Preparing to Face the Fear

What do you do when faced with having to do something you fear?

a) Fear? What’s that? I fear nothing!

b) Run away!

c) Hide and hope it will go away.

d) Face it head on – show it I’m not scared!

e) Do everything you can to best prepare for everything it may present you with.

Really, I suppose your response is going to depend on the situation. For example, I am terrified of spiders so faced with a huge one of those my response would be b. Run away, fast. I’m someone who thinks people who call the emergency services to help them deal with an eight-legged fiend in their home are perfectly reasonable.

Anyway, this is not a post about my arachnophobia. The fear I am facing is returning to work next Tuesday. Saying it’s a fear sounds strange. It’s not like it’s something that makes me jump in terror like seeing a big spider scuttle across the floor.

I have been away from work since early February, 2014. That’s a very long time. In that time, Hugo was born, Hugo lived, Hugo died. I had to recover from my illness. I had to find support to help me deal emotionally with my illness, Hugo’s too-short life, and his death. It took me a very long time to find that support, and in that time I developed coping strategies that helped me survive but that were not conducive to being out in the big, bad world. Those coping strategies involved being in control. Staying at home, usually; it felt safer. Controlling who I saw, spoke to and when.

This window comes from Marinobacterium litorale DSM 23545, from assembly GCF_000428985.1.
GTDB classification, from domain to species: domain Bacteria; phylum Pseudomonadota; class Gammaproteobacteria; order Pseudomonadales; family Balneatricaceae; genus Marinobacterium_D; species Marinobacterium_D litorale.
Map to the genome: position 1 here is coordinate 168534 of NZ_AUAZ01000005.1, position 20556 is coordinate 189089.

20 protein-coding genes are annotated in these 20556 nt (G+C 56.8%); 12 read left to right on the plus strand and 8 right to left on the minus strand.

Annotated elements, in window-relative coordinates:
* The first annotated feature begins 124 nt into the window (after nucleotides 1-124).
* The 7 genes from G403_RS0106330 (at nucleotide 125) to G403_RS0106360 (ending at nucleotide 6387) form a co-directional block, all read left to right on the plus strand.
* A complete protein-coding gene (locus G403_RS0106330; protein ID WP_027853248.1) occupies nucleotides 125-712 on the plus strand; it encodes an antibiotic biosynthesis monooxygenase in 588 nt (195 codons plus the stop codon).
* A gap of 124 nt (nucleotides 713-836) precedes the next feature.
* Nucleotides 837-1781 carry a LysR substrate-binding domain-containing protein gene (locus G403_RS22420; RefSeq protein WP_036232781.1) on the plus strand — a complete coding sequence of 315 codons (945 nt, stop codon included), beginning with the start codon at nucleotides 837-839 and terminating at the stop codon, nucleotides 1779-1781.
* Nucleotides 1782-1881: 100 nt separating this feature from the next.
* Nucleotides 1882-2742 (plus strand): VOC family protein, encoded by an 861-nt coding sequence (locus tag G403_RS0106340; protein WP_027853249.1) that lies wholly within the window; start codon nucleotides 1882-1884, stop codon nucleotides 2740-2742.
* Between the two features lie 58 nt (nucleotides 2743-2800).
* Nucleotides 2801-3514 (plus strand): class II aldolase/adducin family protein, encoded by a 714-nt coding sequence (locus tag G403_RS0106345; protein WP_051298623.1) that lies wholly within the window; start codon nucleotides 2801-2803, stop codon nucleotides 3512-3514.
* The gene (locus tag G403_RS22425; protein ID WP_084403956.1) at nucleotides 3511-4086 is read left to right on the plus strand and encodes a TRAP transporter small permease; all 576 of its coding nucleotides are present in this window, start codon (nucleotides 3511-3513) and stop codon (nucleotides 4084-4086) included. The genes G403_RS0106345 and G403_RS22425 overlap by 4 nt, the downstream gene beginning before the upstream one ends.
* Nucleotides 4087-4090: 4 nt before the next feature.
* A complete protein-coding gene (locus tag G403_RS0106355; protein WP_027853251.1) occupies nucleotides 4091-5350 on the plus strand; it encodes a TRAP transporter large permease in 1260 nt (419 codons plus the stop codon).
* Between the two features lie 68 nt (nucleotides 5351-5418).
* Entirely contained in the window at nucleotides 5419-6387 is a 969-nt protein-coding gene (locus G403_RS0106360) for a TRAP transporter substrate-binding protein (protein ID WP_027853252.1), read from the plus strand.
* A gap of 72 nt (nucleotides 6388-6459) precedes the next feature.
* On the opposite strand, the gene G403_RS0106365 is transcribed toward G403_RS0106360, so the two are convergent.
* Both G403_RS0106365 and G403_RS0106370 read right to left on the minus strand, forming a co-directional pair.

Finally, the support I needed transpired. Another tough journey, scabs torn off, wounds reopened. But progress made.

An acknowledgement that any progress is good. Self-compassion, self-care. I have to be kind to myself. There is no cure for grief. This is forever.


Eventually, finally, I felt as ready as I ever will be to return to work.

And what is there to fear, rationally? It’s only work. It’s not like I’m in the armed forces, in the firing line. I work in a hospital, and not on the front line.

The problem? I will be returning to work with a couple of new companions: grief and anxiety. They can take up lots of energy, needle you with self-doubt, taunt you by sending you in to a spin of a deep, dark, mood.

Frustratingly, they do not understand rational thought. Telling myself there is nothing to fear does not remove the fear.

So, I am focusing on option e. Doing everything I can to prepare.

Being compassionate towards myself for those times when grief or anxiety take over. Making time for self-care so I have more positive energy to help cope with the dark moods. Teaching myself to resist negative energy, to focus on what it is important, to know my own limits.